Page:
Ice Becomes an Industry in Poconos



By Amy Leiser, Executive Director
Monroe County Historical Association


One hundred years ago, Monroe County was a leader in northeastern Pennsylvania’s ice production and distribution business. The ice was initially harvested from our lakes for use locally by both residents and resorts catering to tourists. As demand for ice grew, Monroe County ice companies began to transport their ice to areas outside Monroe County including New York and Philadelphia. Although it hasn’t been so this year, the freezing winter temperatures of the Poconos guaranteed a large crop of ice and provided employment to hundreds of local citizens throughout northeastern Pennsylvania.

Harvesting ice was hard, cold work. Beginning in January, or even December if the weather had been cold enough, laborers flocked to the frozen lakes looking for employment. In particular, many farmers were able to earn a little extra income by harvesting ice.

Harvesting ice from lakes was not as simple as chipping away at the sheet. First, the lake had to be prepared, by plowing away any snow, then scraping the ice to a smooth surface with large, horse-drawn planes. Next, the boundary of the area to be harvested was scored into the ice with a hand cutter. The boundary had to be marked carefully, as all of the blocks needed to be the same size to make storing the blocks easier and more efficient. After the boundary was marked, a worker with a horse-drawn “cutter” would score a checkerboard pattern in the harvesting area. The cutter, which resembled a strange mix of a child’s sleigh and an old-fashioned plow, had two runners. One runner was a guide plane, with which the cutter operator would carefully follow the boundary line. The other runner was an actual cutter, that carved a two-inch deep groove into the ice. The cutter operator would then turn his horse and make the next pass, scoring one line at a time. The runners on the cutter were exactly forty-four inches apart. By the time the cutter operator was finished, the lake had been scored into a grid-work of 44x44 inch blocks.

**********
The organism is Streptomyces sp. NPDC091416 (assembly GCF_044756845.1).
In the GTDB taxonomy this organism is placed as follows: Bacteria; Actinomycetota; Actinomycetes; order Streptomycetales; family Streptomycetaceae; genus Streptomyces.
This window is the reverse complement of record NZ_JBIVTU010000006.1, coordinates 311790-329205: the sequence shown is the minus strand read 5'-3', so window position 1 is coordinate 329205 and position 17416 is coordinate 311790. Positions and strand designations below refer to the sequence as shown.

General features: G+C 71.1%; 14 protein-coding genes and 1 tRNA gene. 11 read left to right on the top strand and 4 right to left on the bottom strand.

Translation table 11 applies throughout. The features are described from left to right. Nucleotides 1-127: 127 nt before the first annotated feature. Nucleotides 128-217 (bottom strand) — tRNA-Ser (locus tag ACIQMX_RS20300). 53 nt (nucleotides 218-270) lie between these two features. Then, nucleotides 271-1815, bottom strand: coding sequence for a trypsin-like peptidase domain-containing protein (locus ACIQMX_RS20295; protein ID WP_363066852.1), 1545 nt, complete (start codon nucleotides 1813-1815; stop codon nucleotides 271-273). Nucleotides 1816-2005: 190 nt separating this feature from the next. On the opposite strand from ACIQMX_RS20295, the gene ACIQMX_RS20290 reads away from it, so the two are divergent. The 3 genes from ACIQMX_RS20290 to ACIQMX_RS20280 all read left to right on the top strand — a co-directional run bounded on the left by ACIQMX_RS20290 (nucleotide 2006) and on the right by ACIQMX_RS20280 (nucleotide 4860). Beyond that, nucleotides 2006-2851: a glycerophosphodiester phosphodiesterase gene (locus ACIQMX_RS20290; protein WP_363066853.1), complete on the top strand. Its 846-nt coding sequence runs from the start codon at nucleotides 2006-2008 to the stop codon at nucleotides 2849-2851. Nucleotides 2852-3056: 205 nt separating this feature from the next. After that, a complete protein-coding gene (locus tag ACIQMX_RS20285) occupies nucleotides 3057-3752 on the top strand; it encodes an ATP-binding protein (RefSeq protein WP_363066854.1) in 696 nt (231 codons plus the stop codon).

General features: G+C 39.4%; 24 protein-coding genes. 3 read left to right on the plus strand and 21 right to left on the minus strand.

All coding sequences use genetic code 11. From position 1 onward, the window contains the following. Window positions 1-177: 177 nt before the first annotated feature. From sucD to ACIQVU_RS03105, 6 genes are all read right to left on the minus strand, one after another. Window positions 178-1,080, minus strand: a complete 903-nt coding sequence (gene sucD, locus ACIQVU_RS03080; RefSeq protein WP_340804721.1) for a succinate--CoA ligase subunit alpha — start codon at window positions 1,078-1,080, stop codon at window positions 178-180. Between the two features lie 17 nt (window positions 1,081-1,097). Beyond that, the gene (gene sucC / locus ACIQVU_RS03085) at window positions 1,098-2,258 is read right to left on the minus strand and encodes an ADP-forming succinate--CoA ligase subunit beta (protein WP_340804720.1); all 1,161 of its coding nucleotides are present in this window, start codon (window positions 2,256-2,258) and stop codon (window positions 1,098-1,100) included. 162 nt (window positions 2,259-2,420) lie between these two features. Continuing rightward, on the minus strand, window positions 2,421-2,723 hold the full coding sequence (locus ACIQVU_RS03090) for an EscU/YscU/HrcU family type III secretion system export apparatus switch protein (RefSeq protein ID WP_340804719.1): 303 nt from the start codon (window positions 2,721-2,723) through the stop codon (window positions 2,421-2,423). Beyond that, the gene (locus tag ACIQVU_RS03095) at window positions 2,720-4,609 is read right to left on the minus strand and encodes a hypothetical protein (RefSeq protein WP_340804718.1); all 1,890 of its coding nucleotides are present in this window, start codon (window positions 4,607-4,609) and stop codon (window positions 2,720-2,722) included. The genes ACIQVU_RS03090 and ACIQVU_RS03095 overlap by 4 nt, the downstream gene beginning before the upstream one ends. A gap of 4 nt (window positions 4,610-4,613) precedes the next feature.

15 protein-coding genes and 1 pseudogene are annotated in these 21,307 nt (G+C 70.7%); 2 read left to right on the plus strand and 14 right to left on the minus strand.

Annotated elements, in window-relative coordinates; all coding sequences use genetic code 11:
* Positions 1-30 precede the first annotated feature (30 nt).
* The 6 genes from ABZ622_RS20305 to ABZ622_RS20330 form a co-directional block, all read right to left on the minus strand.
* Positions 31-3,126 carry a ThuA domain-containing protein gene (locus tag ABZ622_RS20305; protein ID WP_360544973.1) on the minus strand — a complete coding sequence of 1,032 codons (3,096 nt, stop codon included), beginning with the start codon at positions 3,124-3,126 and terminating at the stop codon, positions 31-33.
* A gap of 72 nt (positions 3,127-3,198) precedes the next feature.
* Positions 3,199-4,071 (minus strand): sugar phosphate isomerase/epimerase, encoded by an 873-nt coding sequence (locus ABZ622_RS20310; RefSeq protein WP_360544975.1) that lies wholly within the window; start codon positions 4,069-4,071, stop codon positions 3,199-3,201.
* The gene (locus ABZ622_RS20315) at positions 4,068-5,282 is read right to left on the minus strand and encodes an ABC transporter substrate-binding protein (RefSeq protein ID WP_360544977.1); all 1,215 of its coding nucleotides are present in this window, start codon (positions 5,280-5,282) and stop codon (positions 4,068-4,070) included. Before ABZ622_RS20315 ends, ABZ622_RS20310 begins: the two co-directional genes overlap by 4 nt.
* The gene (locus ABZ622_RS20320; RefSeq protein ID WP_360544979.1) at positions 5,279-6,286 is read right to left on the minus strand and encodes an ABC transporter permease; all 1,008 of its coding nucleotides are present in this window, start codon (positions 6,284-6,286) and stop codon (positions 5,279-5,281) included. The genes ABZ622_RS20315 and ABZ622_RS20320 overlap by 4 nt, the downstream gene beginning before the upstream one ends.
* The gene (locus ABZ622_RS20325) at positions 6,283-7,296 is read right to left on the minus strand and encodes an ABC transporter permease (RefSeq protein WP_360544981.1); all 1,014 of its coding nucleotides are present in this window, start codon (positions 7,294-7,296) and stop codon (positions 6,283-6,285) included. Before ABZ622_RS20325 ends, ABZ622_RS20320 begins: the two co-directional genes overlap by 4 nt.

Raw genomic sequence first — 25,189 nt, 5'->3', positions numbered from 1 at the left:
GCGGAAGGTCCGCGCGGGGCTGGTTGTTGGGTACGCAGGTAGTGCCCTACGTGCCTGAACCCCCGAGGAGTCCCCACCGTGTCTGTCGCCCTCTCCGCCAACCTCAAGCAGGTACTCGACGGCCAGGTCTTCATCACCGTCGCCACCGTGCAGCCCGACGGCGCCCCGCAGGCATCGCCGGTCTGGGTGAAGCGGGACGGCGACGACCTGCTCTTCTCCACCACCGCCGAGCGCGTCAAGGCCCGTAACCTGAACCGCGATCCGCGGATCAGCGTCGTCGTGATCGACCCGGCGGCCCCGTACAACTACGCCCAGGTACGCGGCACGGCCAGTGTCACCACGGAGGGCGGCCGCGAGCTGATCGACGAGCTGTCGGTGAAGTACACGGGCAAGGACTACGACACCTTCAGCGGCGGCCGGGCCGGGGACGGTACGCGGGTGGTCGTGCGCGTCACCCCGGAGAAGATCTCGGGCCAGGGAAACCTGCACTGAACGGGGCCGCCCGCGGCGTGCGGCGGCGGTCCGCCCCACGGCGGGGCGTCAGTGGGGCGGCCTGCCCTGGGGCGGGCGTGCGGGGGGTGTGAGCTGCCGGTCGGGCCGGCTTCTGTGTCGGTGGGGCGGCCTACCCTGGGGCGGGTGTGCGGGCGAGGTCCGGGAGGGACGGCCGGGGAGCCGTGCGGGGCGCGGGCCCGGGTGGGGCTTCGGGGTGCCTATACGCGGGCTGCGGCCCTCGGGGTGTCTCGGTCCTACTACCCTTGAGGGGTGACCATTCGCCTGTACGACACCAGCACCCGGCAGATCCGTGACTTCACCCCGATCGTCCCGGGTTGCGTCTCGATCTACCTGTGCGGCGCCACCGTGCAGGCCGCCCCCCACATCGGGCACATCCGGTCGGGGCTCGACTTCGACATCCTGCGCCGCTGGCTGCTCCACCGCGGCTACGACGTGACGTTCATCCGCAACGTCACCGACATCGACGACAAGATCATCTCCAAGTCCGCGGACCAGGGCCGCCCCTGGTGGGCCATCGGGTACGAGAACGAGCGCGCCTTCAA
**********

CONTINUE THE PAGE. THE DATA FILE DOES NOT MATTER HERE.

After the layout was complete, anther horse-drawn sleigh was used. This tool, an all iron ice plow, had adjustable blades on three runners and was used to retrace the grid, scoring the ice to within four inches of the bottom of the ice sheet. As the ice was now too weak to hold the weight of horses, the final step in the process was cutting through the ice blocks by hand with long-bladed saws. Workers would saw off very large sections of the sheet, then ride them as they were floated or pulled across the ice toward the ice house. As they approached the ice house, the men would break the large sections into their 44 inch squares with a series wedge-like of bars.

Monroe County boasted many lakes and thus many ice companies. While local merchants had been cutting and distributing ice since the 1880s, it was the Pocono Mountain Ice Company that turned local ice into industry. In 1893, investors from Easton established the Pocono Ice Company in Pocono Pines. These investors initially devoted $30,000 into the new company and built an ice house capable of storing 104,000 tons of ice. By 1900, the Pocono Ice Company was so successful, the promise of profit drew more companies to the area. The Pocono Ice Company rapidly became the largest with ice plants in both Tobyhanna and Gouldsboro.

Poponoming Ice Company was established at Saylor’s Lake, employed 30 men with 20 teams of horses, and was capable of storing 30,000 tons of ice. Interestingly, the ice houses were eventually torn down, and the lumber was used to build cottages along the lake front. Trout Lake and Mountain Springs Lake in Reeders boasted a storage capacity of 130,000 tons of ice. The Tunkhannock Ice Company on Stillwater Lake built a 10-room storage house and could house 31,000 tons of ice. The American Ice Company housed 57,000 tons of ice on the shores of Lake Naomi.

By the end of the 1930s, modern electric refrigerators replaced the ice boxes. Ice could be made at home easily, and eventually there was no need for ice to be harvested from frozen Monroe County lakes. But the ice harvesting tradition still continues today. The Coolbaugh Township Historical Association schedules an ice harvest each winter in Tobyhanna.